On the other hand, feminist history is commonly defined as an academic re-interpretation of historical events with a female perspective. This could include focusing one’s research on women from a particular era or phenomenon, or reconsidering a historic event or person through the lens of gender. For example, I consider myself a feminist historian because my research focuses on the experiences of female convicts transported from Britain to Australia in the nineteenth century. Although convict transportation has been well studied for decades, there is still very little research on female transportees, even though they represent about 20% of all convicts sent to Australia.

Finding women’s perspectives throughout history can be challenging. In many societies and time periods across the world, women were often prevented from obtaining the skills and opportunities required to appear in many written historical records, such as higher education, publications, legal documents, government and organized religion, or business affairs. These challenges are even greater for historians studying working class, colonized, or enslaved women. Yet despite these difficulties, feminist historians continue to offer new insights that enrich our understanding of the past. Feminist history does not necessarily seek to promote the cause of feminism itself, but rather to offer a richer, more balanced perspective of the past by exploring the stories of men and women.

Of course, there is still plenty of overlap between feminism and feminist history. Feminist history seeks to understand the impacts of women and gender roles in the past, while feminism strives to highlight the contributions and struggles of women in a gendered society in the present. Both seek equality: a more inclusive, balanced perspective of historic events on the one hand, and a fairer society today on the other.

Many people are still uncomfortable with the term “feminism,” even though they may agree with the movement’s values and goals. I believe it is for this reason that feminist historical research is still under-represented in museums and historic sites. Just as the old fallacy persists that feminism is only for females, the idea that women’s history is only interesting and relevant to women continues to hinder the telling (and funding) of their stories in museums. From the deterioration of a well-intentioned women’s museum in East London into a sensational Jack the Ripper experience, to a major all-female artists exhibition at Centre Pompidou in Paris falling flat with the press, many arts and heritage institutions still struggle to make feminist history engaging and accessible.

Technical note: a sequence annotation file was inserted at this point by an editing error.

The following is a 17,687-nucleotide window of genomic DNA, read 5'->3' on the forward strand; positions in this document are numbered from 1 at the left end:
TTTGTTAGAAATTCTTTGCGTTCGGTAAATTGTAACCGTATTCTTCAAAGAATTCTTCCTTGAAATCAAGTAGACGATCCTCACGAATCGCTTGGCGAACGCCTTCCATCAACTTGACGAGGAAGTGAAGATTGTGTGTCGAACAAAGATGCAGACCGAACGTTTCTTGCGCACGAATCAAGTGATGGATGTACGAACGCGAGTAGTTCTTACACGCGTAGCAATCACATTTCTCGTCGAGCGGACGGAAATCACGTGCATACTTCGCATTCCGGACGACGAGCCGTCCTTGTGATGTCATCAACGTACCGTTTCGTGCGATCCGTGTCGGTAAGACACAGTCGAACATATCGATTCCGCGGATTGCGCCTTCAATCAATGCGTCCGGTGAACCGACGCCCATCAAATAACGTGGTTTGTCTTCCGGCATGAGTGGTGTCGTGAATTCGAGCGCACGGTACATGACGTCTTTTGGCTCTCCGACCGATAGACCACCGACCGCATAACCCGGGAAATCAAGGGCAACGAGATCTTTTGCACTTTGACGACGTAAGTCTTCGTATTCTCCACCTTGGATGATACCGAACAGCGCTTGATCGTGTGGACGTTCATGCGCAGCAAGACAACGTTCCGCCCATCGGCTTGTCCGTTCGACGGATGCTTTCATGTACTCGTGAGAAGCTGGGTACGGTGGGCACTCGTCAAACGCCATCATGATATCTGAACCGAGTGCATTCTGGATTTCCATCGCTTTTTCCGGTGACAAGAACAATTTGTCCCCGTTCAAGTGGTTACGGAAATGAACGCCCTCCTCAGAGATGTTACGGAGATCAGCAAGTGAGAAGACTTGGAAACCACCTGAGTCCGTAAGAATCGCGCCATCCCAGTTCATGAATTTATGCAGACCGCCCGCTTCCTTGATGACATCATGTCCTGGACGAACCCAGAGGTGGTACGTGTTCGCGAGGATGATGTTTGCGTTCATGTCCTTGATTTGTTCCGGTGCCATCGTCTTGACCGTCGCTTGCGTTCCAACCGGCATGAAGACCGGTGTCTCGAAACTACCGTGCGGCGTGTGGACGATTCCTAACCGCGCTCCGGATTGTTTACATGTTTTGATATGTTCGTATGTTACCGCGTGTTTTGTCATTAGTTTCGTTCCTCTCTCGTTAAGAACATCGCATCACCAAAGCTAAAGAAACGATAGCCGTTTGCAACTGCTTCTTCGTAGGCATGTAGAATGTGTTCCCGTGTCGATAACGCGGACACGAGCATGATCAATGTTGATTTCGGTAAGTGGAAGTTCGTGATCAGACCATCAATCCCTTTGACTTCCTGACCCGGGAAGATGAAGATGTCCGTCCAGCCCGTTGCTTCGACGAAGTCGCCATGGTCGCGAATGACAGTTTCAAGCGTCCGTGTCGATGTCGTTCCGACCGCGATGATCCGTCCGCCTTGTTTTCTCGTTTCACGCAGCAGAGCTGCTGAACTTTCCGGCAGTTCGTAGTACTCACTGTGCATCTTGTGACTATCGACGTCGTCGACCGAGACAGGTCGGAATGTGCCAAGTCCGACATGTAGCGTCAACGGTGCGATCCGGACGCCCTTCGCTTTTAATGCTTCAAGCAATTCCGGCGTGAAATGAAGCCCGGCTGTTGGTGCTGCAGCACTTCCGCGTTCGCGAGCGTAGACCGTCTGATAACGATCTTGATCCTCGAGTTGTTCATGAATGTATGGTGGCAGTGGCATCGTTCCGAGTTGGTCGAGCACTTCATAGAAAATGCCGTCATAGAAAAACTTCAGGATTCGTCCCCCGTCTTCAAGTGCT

Yet this need not be the case: women’s history is everyone’s history. Women’s stories span nations, cultures, religion, class, race, sexuality, age, and ability. They are the histories of politics, economics, inequality, activism, injustice, triumph, violence, family, travel, and domesticity. Feminist history often gives particularly good insights into the personal lives and private households of the past, ultimately humanizing and deepening our understanding of all histories.

Women’s stories not only need to be highlighted in more museums and galleries; they also need to be marketed to broader audiences as part of our shared human experience.

The Frank Museum: Confronting Difficult Histories

During a recent trip to San Antonio, Texas, I had the opportunity to visit a few of the eighteenth-century Spanish Catholic Missions along the city’s Mission Trail – including the famous Alamo battle site and shrine. The Mission sites were a pleasure to stroll through on a sunny Texas afternoon: exceptionally well-maintained and restored, easy to find, and completely free to visit. They are certainly a must on any tourist’s checklist.

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Mission San Antonio de Valero, more commonly known as the Alamo.

These missions were first built as symbols of Spanish culture, religion, and imperial power during the period of European expansion into the Americas. They also represented the devastation of traditional cultures and ways of life for many indigenous groups . As I enjoyed strolling through the tidy lawns and well-preserved churches of each mission, I couldn’t help but think of the fear and suffering these walls must have witnessed in centuries past.